The new wave of game-changing technology is the real deal both in terms of the underlying promise and investability, according to Indy Singh, founder of ASX-listed financial services firm Fiducian.
In NZ earlier this month, Singh said unlike the pre ‘Tech Wreck’ period of the late 1990s to early 2000, technology stocks are delivering “sustainable” free cash-flow while maintaining reasonable valuations.
He said the current price/earnings (P/E) ratio for the tech-proxy Nasdaq index stands at 25 compared to about 200 at the height of the first internet investment mania in 1999. After plunging in the wake of the 2000 tech stock crash, the sector has outperformed in both earnings growth and free cash-flow margins compared to broader market.
Despite talk of a new tech bubble, Singh said high-profile tech firms like Apple, Google, Cisco, Intel and Oracle were trading at P/Es ranging from 13 to 20.
“Earnings, not P/E multiples, are growing [in the tech sector],” he said. “This time around, it’s profits that are driving returns.”
However, Singh said the disparate nature of the tech sector – featuring a wide range of specialised, often speculative, ventures – lent itself to active management.
For instance, dispersion, which measures the independence of individual stock prices relative to others, was highest in the technology sector compared to all other market sub-indices.
Launched in June 2000, the Fiducian Technology Fund, which features Wellington Management Company as the underlying manager, tackles the challenge by investing across four broad themes: bio-tech; robotics; artificial intelligence; and, nano-technology.
Singh said the aim of the fund, which recently brought on its first NZ investors, was to access the future technology winners directly rather than ‘nuts and bolts’ suppliers to the relevant industries.
The two underlying Wellington funds can hold between 30-100 stocks each across a wide potential universe.
While the Fiducian portfolio does currently include a number of household tech names such as Apple and Alphabet (the Google holding company) – albeit at underweight positions – it does exclude other sector darlings including Microsoft, Intel and Amazon.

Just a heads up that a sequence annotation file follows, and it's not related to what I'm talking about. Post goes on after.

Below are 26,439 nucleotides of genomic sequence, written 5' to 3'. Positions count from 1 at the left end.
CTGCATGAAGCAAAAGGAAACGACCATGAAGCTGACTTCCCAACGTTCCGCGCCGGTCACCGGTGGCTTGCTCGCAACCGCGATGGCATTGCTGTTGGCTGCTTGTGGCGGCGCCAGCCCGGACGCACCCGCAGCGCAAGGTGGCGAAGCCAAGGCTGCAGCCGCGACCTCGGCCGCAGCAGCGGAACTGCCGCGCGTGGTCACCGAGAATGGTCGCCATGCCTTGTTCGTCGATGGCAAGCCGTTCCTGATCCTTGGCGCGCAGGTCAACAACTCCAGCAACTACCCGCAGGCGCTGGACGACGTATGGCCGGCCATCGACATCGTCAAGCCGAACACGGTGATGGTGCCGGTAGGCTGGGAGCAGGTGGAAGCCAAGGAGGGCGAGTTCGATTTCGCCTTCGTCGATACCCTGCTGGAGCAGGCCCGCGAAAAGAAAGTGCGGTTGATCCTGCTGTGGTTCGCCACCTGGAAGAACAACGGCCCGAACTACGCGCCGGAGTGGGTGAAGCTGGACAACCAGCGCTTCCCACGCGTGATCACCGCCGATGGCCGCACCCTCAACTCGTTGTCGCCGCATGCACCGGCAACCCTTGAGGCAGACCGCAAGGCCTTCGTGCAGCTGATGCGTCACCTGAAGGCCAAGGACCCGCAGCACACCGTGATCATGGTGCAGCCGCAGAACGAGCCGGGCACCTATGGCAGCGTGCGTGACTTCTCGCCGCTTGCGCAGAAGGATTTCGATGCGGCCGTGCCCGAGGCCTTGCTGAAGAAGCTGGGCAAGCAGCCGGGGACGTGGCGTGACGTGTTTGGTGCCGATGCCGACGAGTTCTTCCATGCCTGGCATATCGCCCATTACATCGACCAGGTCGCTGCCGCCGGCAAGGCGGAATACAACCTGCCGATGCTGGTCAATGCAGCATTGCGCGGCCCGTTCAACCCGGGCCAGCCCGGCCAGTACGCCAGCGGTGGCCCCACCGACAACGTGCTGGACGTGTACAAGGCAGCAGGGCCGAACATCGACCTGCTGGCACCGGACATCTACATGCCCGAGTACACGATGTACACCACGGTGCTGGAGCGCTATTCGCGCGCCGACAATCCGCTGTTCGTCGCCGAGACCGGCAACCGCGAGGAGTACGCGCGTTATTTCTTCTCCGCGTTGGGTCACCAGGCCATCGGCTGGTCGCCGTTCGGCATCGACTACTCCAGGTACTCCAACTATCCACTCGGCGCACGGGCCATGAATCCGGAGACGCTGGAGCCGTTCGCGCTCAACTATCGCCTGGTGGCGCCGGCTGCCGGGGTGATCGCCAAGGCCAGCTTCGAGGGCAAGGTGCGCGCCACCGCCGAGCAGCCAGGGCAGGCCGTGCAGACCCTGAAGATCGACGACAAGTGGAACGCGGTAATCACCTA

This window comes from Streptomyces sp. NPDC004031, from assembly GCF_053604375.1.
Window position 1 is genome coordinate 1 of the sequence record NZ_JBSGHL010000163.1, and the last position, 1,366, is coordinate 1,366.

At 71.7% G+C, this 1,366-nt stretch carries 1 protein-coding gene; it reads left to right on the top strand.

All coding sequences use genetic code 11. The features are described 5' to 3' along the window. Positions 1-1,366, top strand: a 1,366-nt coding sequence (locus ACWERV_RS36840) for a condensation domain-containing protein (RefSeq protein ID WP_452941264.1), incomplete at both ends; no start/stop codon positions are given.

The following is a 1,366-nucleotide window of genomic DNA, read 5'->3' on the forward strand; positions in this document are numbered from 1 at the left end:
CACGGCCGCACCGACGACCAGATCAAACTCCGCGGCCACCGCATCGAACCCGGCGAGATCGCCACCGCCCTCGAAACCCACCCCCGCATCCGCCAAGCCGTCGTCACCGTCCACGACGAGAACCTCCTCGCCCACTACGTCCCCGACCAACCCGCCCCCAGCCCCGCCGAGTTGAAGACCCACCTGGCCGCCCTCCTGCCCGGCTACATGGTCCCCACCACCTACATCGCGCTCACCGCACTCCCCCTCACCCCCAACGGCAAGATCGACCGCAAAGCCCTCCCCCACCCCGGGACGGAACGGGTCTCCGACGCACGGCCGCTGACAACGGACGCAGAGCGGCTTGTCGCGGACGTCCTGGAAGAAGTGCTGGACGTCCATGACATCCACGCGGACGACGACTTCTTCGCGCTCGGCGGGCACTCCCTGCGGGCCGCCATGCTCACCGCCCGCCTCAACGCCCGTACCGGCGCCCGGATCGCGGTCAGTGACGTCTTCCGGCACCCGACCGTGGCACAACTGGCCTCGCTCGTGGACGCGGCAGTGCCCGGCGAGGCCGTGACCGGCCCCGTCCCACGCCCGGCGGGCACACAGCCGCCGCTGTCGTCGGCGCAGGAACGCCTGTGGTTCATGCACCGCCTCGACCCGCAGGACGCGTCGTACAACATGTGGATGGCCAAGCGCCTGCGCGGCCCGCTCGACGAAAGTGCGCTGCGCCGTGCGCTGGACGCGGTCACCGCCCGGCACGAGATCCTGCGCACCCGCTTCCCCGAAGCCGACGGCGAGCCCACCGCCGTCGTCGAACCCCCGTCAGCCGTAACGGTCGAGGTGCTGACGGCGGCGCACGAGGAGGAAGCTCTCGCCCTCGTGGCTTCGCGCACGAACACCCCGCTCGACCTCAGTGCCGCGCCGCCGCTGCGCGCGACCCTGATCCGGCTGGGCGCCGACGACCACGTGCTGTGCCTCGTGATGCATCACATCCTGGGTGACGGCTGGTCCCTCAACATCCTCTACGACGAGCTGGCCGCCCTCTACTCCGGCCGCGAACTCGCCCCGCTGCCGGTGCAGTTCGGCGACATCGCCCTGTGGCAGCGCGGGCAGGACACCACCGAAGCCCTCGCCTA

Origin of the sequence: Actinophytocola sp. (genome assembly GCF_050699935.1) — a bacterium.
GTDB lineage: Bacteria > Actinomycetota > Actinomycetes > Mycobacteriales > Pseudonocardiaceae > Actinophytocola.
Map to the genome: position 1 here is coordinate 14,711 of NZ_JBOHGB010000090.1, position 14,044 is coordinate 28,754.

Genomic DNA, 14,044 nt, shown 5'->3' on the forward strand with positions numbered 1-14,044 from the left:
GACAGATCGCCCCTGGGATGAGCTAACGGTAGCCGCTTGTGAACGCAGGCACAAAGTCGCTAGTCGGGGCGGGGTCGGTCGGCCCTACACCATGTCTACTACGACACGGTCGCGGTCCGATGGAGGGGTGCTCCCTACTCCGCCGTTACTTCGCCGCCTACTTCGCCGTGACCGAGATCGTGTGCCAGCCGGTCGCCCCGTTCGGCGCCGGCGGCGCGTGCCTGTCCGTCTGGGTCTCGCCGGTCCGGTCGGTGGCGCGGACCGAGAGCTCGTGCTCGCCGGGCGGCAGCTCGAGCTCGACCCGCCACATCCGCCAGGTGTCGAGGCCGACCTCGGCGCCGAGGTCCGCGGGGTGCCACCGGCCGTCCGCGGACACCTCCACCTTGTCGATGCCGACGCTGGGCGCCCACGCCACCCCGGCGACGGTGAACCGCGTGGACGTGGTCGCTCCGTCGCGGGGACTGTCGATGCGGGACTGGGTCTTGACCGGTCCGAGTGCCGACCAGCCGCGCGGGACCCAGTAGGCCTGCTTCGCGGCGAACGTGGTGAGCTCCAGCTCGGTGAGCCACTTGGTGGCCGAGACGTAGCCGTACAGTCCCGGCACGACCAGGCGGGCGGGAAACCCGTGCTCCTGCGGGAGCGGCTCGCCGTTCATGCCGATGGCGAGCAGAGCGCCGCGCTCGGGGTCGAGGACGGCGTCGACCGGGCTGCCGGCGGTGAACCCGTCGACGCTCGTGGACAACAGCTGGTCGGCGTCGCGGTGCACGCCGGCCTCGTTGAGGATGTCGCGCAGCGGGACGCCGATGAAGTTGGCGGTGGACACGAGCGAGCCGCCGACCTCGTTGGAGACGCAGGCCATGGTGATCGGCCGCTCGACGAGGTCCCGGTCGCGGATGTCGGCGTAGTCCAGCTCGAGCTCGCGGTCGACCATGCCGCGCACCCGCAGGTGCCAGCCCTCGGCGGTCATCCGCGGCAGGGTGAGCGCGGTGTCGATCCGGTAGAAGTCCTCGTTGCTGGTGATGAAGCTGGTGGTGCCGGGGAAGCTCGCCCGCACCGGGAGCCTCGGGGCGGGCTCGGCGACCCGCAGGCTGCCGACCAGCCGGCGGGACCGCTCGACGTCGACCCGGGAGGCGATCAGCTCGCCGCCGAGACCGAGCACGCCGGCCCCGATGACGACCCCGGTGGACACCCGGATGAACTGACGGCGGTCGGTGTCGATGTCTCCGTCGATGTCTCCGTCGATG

Meanwhile, the fund’s bio-tech portfolio contains 52 companies, very few of which have high marketing profiles. For example, Fiducian’s top five bio-tech holdings Celegene, Vertex Pharma, Biogen, Loxo Oncology, and MyoKardia are hardly global consumer brands.
Net of fees cent (a total annual charge of 1.49 per cent), the Fiducian tech fund has returned just over 27 per in the five years to the end of September compared to the benchmark 19.9 per cent.
“For this Fund, there is no relevant market index, although the MSCI Technology and Communications Index can be considered a reasonable proxy for a technology portfolio,” the Fiducian product disclosure statement says. “The objective is to exceed this index (after fees) over rolling 3-year periods.”
Singh said technology would continue to evolve and drive investor returns regardless of other developments in the social and political spheres.
He said technology alone could support global growth over the next 50 years, and indeed was essential if the world economy is to support a growing population.
“Only productivity can ensure that per capita income grows faster than population growth,” Singh said. “And only technology can make that happen.”
Listed on the ASX in 2000, Fiducian is a diversified financial services company providing funds management and superannuation products, a financial planning dealer group network as well as investment platform and advice technology.
The Sydney-based group offers three products – the Technology, India, and Ultra Growth funds – in the NZ market under the trans-Tasman mutual recognition agreement. Fiducian is supported by Heathcote Investment Partners in NZ.